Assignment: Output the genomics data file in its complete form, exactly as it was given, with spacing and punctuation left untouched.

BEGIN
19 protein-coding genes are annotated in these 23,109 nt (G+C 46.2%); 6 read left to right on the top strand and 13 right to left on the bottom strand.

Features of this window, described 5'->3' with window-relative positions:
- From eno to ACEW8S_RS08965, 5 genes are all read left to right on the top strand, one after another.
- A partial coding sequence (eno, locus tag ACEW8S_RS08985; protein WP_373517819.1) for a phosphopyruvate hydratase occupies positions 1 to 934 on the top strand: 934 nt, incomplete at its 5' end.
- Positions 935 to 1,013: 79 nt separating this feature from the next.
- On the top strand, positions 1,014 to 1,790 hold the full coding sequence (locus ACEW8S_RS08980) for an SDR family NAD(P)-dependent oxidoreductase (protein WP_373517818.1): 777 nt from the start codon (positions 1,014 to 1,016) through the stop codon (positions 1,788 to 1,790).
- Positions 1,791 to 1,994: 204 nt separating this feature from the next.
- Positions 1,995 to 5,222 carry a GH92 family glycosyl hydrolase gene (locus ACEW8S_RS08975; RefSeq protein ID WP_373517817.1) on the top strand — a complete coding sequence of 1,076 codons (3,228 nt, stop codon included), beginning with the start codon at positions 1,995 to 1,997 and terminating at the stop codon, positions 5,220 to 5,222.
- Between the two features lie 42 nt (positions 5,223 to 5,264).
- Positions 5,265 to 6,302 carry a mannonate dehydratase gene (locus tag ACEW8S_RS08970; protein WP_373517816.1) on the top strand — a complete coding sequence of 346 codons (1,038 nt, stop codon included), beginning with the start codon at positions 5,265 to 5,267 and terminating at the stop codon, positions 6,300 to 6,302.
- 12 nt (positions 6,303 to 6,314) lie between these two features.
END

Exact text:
19 protein-coding genes are annotated in these 23,109 nt (G+C 46.2%); 6 read left to right on the top strand and 13 right to left on the bottom strand.

Features of this window, described 5'->3' with window-relative positions:
- From eno to ACEW8S_RS08965, 5 genes are all read left to right on the top strand, one after another.
- A partial coding sequence (eno, locus tag ACEW8S_RS08985; protein WP_373517819.1) for a phosphopyruvate hydratase occupies positions 1 to 934 on the top strand: 934 nt, incomplete at its 5' end.
- Positions 935 to 1,013: 79 nt separating this feature from the next.
- On the top strand, positions 1,014 to 1,790 hold the full coding sequence (locus ACEW8S_RS08980) for an SDR family NAD(P)-dependent oxidoreductase (protein WP_373517818.1): 777 nt from the start codon (positions 1,014 to 1,016) through the stop codon (positions 1,788 to 1,790).
- Positions 1,791 to 1,994: 204 nt separating this feature from the next.
- Positions 1,995 to 5,222 carry a GH92 family glycosyl hydrolase gene (locus ACEW8S_RS08975; RefSeq protein ID WP_373517817.1) on the top strand — a complete coding sequence of 1,076 codons (3,228 nt, stop codon included), beginning with the start codon at positions 1,995 to 1,997 and terminating at the stop codon, positions 5,220 to 5,222.
- Between the two features lie 42 nt (positions 5,223 to 5,264).
- Positions 5,265 to 6,302 carry a mannonate dehydratase gene (locus tag ACEW8S_RS08970; protein WP_373517816.1) on the top strand — a complete coding sequence of 346 codons (1,038 nt, stop codon included), beginning with the start codon at positions 5,265 to 5,267 and terminating at the stop codon, positions 6,300 to 6,302.
- 12 nt (positions 6,303 to 6,314) lie between these two features.